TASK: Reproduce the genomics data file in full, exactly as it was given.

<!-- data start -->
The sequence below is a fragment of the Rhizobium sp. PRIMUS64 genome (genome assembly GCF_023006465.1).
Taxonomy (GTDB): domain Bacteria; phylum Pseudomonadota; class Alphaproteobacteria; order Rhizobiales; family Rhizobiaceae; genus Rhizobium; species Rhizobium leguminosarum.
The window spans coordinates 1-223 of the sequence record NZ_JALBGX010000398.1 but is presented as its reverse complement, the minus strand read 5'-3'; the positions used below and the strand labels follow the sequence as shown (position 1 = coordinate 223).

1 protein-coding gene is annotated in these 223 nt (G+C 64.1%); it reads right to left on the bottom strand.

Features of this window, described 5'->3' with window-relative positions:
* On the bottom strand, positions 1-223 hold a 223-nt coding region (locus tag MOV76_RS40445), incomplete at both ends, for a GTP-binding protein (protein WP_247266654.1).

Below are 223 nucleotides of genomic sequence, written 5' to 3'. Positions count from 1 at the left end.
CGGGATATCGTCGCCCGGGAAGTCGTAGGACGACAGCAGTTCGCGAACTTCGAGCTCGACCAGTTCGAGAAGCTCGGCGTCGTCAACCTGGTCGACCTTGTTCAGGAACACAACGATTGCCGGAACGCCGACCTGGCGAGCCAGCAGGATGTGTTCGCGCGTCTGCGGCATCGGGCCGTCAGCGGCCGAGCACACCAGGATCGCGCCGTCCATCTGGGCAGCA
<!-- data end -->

The sequence below is a fragment of the Rhizobium sp. PRIMUS64 genome (genome assembly GCF_023006465.1).
Taxonomy (GTDB): domain Bacteria; phylum Pseudomonadota; class Alphaproteobacteria; order Rhizobiales; family Rhizobiaceae; genus Rhizobium; species Rhizobium leguminosarum.
The window spans coordinates 1-223 of the sequence record NZ_JALBGX010000398.1 but is presented as its reverse complement, the minus strand read 5'-3'; the positions used below and the strand labels follow the sequence as shown (position 1 = coordinate 223).

1 protein-coding gene is annotated in these 223 nt (G+C 64.1%); it reads right to left on the bottom strand.

Features of this window, described 5'->3' with window-relative positions:
* On the bottom strand, positions 1-223 hold a 223-nt coding region (locus tag MOV76_RS40445), incomplete at both ends, for a GTP-binding protein (protein WP_247266654.1).

Below are 223 nucleotides of genomic sequence, written 5' to 3'. Positions count from 1 at the left end.
CGGGATATCGTCGCCCGGGAAGTCGTAGGACGACAGCAGTTCGCGAACTTCGAGCTCGACCAGTTCGAGAAGCTCGGCGTCGTCAACCTGGTCGACCTTGTTCAGGAACACAACGATTGCCGGAACGCCGACCTGGCGAGCCAGCAGGATGTGTTCGCGCGTCTGCGGCATCGGGCCGTCAGCGGCCGAGCACACCAGGATCGCGCCGTCCATCTGGGCAGCA